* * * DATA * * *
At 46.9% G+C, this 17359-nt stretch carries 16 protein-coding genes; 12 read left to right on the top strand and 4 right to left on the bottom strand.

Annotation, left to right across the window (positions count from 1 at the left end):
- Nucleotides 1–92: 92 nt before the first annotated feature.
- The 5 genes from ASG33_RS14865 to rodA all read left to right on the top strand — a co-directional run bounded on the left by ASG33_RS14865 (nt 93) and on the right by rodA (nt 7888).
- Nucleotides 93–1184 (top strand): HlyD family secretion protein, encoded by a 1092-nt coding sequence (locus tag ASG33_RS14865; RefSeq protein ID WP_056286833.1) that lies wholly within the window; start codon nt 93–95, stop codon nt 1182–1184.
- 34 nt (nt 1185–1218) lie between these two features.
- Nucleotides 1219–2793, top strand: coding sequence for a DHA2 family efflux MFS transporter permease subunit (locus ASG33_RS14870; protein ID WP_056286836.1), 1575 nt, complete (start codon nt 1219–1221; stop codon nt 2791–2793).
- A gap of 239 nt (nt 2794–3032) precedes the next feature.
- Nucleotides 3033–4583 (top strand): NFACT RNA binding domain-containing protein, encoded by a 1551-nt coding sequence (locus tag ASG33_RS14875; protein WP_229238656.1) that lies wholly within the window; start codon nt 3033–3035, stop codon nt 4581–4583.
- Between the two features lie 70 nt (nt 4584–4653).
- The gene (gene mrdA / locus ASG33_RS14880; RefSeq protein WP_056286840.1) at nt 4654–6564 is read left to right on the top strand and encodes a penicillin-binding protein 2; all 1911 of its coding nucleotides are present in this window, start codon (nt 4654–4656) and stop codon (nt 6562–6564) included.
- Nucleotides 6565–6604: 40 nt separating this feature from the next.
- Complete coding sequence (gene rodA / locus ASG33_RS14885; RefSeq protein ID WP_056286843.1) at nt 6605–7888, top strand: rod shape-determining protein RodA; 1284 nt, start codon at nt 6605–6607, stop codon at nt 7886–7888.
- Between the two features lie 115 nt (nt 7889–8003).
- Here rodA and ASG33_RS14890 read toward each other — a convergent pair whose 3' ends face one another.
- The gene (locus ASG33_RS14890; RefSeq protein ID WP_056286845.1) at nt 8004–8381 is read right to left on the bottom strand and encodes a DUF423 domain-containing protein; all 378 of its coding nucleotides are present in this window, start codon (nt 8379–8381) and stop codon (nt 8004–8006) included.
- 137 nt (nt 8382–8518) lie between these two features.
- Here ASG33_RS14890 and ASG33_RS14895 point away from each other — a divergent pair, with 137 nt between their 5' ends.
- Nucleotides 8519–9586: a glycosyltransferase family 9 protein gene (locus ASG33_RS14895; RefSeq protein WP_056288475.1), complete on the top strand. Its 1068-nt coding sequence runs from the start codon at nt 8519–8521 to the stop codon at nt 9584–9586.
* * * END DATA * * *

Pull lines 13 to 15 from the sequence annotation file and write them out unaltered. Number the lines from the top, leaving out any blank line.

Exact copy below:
- Complete coding sequence (gene rodA / locus ASG33_RS14885; RefSeq protein ID WP_056286843.1) at nt 6605–7888, top strand: rod shape-determining protein RodA; 1284 nt, start codon at nt 6605–6607, stop codon at nt 7886–7888.
- Between the two features lie 115 nt (nt 7889–8003).
- Here rodA and ASG33_RS14890 read toward each other — a convergent pair whose 3' ends face one another.